Over the past 15 years, the seismic shifts caused by the convergence of biomolecular, chemical, physical, mathematical, and computational sciences alongside cutting-edge developments in information technology and engineering have erupted into a new field of scientific endeavor dubbed Synthetic Biology.
Recent rapid advances in high-throughput DNA sequencing and DNA synthesis techniques are enabling the design and construction of new biological parts (genes), devices (gene networks) and modules (biosynthetic pathways), and the redesign of biological systems (cells and organisms) for useful purposes.
In 2014, the budding yeast Saccharomyces cerevisiae became the first eukaryotic cell to be equipped with a fully functional synthetic chromosome. This was achieved following the synthesis of the first viral (poliovirus in 2002 and bacteriophage Phi-X174 in 2003) and bacterial (Mycoplasma genitalium in 2008 and Mycoplasma mycoides in 2010) genomes, and less than two decades after revealing the full genome sequence of a laboratory (S288c in 1996) and wine (AWRI1631 in 2008) yeast strain.
A large international project – the Synthetic Yeast Genome (Sc2.0) Project – is now underway to synthesize all 16 chromosomes (12 Mb carrying 6000 genes) of the sequenced S288c laboratory strain by 2018. If successful, S. cerevisiae will become the first eukaryote to cross the horizon of in silico design of complex cells through de novo synthesis, reshuffling, and editing of genomes.
In the meantime, yeasts are being used as cell factories for the semi-synthetic production of high-value compounds, such as the potent antimalarial artemisinin, and food ingredients, such as resveratrol, vanillin, stevia, nootkatone, and saffron.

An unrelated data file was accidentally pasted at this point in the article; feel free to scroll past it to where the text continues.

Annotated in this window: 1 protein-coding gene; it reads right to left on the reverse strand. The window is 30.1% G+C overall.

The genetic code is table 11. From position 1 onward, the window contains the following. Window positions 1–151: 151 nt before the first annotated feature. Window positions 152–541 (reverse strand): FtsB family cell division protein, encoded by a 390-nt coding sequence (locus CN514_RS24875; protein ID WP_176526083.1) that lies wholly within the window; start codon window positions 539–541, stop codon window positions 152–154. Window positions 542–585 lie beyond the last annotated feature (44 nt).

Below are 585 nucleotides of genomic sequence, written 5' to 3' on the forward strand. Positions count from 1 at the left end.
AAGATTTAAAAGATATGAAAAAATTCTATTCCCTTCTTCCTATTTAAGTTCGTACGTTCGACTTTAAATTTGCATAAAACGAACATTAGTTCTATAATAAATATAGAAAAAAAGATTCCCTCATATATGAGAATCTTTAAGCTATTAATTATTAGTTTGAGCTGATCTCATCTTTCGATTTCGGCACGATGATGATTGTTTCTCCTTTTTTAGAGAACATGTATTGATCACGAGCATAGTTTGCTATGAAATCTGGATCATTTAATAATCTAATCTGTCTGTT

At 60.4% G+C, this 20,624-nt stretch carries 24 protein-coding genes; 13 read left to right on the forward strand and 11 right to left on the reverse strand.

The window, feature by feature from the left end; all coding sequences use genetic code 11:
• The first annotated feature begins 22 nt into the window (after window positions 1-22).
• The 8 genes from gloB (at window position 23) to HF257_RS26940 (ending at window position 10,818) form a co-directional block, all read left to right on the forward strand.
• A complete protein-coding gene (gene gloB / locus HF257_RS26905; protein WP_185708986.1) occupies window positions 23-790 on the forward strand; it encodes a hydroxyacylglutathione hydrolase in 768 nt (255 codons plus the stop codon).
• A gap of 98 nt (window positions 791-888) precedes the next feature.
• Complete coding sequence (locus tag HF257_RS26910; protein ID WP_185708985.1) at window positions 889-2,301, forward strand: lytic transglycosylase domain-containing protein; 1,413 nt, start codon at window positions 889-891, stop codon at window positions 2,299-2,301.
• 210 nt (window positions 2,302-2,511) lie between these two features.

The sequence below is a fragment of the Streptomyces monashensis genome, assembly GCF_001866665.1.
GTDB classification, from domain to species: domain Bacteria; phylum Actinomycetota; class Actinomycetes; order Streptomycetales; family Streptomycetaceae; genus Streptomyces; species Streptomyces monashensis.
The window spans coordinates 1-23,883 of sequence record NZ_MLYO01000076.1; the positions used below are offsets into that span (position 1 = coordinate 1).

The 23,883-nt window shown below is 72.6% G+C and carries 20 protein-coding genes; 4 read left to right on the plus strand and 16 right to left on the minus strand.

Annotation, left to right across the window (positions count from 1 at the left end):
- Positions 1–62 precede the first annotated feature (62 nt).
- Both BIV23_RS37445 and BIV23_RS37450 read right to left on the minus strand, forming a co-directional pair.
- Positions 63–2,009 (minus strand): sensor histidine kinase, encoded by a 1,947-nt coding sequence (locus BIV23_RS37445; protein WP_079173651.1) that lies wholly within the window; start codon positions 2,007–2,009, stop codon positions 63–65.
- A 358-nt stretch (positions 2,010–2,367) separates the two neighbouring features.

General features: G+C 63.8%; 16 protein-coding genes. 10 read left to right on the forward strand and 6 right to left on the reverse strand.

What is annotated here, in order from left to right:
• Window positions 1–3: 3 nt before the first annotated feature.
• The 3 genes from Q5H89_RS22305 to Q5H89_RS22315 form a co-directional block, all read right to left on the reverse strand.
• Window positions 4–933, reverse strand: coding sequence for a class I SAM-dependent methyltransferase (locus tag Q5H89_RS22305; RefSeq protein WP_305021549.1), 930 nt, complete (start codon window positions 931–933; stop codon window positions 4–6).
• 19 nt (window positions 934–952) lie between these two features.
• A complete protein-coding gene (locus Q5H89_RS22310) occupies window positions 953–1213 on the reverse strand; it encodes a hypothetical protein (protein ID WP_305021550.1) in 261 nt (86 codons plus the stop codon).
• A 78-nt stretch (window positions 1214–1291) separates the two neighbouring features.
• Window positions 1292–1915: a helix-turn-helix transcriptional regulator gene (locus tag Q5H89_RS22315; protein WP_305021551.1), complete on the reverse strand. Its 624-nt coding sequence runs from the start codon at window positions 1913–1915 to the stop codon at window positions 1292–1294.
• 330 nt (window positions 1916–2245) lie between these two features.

As a continuum of previously genetically engineered industrially important yeast strains, precision genome engineering is bound to also impact the study and development of wine yeast strains supercharged with synthetic DNA.
The first taste of what the future holds is the de novo production of the raspberry ketone aroma compound, 4-[4- hydroxyphenyl]butan-2-one, in a wine yeast strain (AWRI1631), which was recently achieved via metabolic pathway engineering and synthetic enzyme fusion.
A peek over the horizon is revealing that the future of “Wine Yeast 2.0” is already here. Therefore, this article seeks to help prepare the wine industry – an industry rich in history and tradition on the one hand, and innovation on the other – for the inevitable intersection of the ancient art practiced by winemakers and the inventive science of pioneering “synthetic genomicists”.
It would be prudent to proactively engage all stakeholders – researchers, industry practitioners, policymakers, regulators, commentators, and consumers – in a meaningful dialog about the potential challenges and opportunities emanating from Synthetic Biology. To capitalize on the new vistas of synthetic yeast genomics, this paper presents wine yeast research in a fresh context, raises important questions and proposes new directions.
(We recommend that you consult the full text of this article)